Food Detective - FAQs: Milk Reactivity
If cow’s milk comes up positive, does that mean that I am lactose intolerant?
No. Lactose intolerance is the inability to digest lactose, the major sugar found in milk. It is caused by a shortage of the enzyme lactase, which is produced by the cells that line the small intestine.
What is lactose intolerance?
Lactose intolerance is the inability to digest lactose, the major sugar found in milk. It is caused by a shortage of the enzyme lactase, which is produced by the cells that line the small intestine. Lactose is a disaccharide, which means that it is composed of two other sugars bound together. In order for lactose to be absorbed, it must be split into those two smaller sugars by lactase. Lactase activity is high in babies and declines as the amount of milk in the diet decreases. Some people may have very low lactase levels but not have any symptoms. The reason for this is unknown. A lactose tolerance test, a hydrogen breath test, or a stool acidity test is required for a clinical diagnosis.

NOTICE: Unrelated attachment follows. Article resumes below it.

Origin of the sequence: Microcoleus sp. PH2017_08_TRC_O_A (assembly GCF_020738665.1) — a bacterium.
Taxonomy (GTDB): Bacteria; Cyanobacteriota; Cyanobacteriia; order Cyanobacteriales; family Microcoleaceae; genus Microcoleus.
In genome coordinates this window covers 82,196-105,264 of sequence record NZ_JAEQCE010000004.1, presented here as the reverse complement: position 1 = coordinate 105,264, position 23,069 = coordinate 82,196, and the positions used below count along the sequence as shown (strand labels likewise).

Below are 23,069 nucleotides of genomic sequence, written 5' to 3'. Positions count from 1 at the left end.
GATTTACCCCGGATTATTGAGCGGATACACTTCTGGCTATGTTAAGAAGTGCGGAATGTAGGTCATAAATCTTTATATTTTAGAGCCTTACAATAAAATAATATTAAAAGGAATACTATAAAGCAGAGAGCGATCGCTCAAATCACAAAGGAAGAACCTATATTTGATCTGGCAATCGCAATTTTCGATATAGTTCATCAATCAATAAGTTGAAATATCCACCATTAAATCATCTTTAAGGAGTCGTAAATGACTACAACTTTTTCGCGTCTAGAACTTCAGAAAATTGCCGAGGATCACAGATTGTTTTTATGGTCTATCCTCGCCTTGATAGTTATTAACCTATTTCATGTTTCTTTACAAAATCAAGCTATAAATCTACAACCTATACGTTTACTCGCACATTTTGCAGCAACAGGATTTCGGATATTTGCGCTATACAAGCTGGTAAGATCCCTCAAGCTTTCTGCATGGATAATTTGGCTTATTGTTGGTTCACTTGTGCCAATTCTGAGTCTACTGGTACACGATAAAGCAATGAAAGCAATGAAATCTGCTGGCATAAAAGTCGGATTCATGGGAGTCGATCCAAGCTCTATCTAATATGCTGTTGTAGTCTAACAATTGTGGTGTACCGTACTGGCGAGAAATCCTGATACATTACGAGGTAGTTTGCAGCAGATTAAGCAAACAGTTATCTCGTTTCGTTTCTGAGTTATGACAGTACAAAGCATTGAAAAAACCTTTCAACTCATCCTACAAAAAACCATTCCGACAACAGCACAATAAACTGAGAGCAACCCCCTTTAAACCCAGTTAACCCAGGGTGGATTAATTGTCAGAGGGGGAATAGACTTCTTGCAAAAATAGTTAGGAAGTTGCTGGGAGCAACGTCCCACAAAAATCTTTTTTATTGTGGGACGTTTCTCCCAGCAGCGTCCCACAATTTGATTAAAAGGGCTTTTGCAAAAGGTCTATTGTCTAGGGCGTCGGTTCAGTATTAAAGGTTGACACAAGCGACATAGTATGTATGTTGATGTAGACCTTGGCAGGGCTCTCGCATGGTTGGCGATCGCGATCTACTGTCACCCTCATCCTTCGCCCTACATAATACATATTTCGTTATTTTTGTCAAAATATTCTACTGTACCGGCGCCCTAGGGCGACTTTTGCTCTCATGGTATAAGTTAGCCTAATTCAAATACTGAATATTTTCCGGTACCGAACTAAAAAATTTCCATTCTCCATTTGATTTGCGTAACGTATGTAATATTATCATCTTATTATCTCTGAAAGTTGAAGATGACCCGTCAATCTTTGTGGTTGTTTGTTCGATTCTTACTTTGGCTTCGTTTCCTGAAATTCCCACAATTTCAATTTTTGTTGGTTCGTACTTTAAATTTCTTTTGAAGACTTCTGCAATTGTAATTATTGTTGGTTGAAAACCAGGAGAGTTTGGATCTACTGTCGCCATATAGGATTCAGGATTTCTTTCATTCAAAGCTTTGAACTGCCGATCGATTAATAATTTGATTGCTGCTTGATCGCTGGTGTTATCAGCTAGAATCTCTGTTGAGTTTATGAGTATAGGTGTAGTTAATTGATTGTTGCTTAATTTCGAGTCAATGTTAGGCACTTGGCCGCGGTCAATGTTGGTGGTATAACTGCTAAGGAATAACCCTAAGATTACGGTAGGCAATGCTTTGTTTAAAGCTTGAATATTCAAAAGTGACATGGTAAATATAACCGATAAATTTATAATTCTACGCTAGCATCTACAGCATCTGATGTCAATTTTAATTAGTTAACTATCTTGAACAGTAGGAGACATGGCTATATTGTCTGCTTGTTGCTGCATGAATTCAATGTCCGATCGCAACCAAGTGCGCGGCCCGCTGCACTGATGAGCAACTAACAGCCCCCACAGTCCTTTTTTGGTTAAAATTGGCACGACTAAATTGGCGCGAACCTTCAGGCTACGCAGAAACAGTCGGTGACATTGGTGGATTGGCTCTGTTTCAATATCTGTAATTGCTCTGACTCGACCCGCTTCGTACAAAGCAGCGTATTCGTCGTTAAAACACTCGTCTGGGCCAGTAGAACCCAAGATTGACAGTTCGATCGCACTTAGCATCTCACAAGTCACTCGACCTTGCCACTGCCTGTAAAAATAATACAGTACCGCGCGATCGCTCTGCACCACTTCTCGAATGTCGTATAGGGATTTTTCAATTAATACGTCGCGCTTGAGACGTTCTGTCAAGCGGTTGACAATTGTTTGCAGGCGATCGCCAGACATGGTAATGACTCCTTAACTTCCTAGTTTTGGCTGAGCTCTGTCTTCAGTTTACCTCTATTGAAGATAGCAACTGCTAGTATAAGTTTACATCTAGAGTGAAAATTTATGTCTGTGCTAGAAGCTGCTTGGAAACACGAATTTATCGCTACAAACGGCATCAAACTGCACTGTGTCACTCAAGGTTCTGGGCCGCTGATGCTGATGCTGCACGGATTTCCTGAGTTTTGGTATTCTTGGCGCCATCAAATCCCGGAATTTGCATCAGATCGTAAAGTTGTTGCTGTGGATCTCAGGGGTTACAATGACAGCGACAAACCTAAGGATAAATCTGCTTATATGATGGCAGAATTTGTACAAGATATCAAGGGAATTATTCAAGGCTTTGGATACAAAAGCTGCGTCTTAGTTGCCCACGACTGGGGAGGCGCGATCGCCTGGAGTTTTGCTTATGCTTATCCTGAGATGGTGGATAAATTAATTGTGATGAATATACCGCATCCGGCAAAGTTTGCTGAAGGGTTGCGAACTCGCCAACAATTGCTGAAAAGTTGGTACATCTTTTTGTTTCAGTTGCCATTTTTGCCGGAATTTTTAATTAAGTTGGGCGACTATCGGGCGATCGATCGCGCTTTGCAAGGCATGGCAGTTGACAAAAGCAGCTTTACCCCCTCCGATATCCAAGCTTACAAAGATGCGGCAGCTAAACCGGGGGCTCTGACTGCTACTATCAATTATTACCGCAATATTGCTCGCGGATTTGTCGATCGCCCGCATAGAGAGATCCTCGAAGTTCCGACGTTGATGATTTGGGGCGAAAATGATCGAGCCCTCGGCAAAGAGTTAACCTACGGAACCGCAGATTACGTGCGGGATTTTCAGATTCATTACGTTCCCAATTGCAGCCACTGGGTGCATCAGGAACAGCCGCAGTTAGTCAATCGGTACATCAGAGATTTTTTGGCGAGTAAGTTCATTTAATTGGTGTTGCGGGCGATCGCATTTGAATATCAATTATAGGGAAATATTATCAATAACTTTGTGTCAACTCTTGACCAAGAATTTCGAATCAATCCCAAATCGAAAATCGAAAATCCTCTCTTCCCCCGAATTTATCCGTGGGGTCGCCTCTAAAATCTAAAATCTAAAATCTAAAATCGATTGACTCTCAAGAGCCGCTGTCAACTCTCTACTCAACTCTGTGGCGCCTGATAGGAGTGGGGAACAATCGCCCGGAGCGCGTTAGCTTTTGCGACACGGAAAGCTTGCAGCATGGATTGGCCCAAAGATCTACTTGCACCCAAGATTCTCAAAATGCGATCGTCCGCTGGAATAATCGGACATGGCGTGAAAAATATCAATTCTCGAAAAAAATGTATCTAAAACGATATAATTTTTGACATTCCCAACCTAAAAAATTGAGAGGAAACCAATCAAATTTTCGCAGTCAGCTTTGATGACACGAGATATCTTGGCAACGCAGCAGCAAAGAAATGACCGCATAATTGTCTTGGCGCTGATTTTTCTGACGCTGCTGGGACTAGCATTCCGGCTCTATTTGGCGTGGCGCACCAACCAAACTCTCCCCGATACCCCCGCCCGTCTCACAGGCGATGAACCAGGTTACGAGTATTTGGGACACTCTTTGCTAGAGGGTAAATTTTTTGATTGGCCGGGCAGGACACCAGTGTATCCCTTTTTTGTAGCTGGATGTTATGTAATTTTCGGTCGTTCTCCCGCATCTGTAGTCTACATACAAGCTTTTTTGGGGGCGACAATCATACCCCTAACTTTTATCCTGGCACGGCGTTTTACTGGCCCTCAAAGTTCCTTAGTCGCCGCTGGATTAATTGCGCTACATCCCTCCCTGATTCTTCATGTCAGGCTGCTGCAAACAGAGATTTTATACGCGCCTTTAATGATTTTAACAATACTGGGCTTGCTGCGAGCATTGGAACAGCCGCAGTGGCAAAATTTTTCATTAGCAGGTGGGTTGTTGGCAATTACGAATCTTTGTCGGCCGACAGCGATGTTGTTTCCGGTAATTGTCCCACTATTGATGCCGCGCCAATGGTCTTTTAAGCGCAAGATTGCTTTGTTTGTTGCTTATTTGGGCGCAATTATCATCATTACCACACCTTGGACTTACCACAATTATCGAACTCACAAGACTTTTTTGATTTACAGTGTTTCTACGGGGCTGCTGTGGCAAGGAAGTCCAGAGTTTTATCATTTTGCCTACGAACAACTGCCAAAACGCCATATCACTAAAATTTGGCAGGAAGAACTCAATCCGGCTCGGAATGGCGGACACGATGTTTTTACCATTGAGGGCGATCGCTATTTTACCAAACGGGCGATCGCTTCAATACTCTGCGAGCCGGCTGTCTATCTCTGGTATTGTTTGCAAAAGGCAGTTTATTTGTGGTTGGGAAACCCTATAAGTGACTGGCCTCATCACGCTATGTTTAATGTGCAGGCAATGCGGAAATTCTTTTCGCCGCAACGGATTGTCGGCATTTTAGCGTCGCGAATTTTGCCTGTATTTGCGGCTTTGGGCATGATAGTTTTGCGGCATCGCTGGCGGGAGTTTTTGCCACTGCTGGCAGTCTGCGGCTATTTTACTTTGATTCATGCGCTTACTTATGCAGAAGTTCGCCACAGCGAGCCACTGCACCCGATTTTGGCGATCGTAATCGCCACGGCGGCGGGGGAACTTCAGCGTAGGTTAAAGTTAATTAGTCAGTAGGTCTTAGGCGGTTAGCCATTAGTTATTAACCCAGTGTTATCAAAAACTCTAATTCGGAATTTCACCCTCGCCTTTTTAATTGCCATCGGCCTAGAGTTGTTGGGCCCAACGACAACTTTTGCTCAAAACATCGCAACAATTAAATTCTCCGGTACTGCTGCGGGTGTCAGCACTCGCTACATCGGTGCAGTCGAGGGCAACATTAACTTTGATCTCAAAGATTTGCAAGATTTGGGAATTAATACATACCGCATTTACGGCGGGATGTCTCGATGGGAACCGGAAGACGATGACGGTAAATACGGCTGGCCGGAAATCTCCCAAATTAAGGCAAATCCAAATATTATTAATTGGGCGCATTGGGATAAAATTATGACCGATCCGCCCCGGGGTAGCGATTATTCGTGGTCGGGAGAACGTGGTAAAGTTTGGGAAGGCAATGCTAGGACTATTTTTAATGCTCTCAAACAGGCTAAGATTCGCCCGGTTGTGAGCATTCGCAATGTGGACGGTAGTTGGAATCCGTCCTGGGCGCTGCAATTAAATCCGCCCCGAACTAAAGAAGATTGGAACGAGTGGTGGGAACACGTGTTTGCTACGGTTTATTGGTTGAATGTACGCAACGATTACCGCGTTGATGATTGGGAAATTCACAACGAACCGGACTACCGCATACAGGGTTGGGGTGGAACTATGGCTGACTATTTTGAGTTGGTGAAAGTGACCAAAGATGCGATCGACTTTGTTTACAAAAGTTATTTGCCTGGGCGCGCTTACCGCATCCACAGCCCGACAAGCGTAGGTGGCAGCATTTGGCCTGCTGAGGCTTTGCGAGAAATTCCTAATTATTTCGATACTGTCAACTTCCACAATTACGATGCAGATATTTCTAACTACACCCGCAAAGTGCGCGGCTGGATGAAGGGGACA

What are the symptoms of lactose intolerance?
If the levels of the lactase enzyme are low or absent, then splitting of lactose does not occur and fermentation occurs by bacteria in the large intestine, producing symptoms such as abdominal pain, bloated stomach, stomach rumbling, increased wind and diarrhoea.
What alternatives are there to cow’s milk?
There are many alternatives to cow’s milk - please consult the CNS Dietary Support Guide (provided in the Food Detective™ box).
What about my calcium levels if I cut out cow’s milk and dairy completely?
Please consult the CNS Dietary Support Guide (provided in the Food Detective™ box). It is interesting to note that foods such as whitebait, almonds, soya flour, brazil nuts and spinach contain more calcium per 100mg than whole milk. If you are worried about your calcium levels, please consult a nutritionist for further advice.
What are the main proteins in milk?
The total protein component of milk is composed of numerous specific proteins. The primary group of milk proteins are the caseins. All other proteins found in milk are grouped together under the name of whey proteins. The major whey proteins in cow milk are beta-lactoglobulin and alpha-lactalbumin.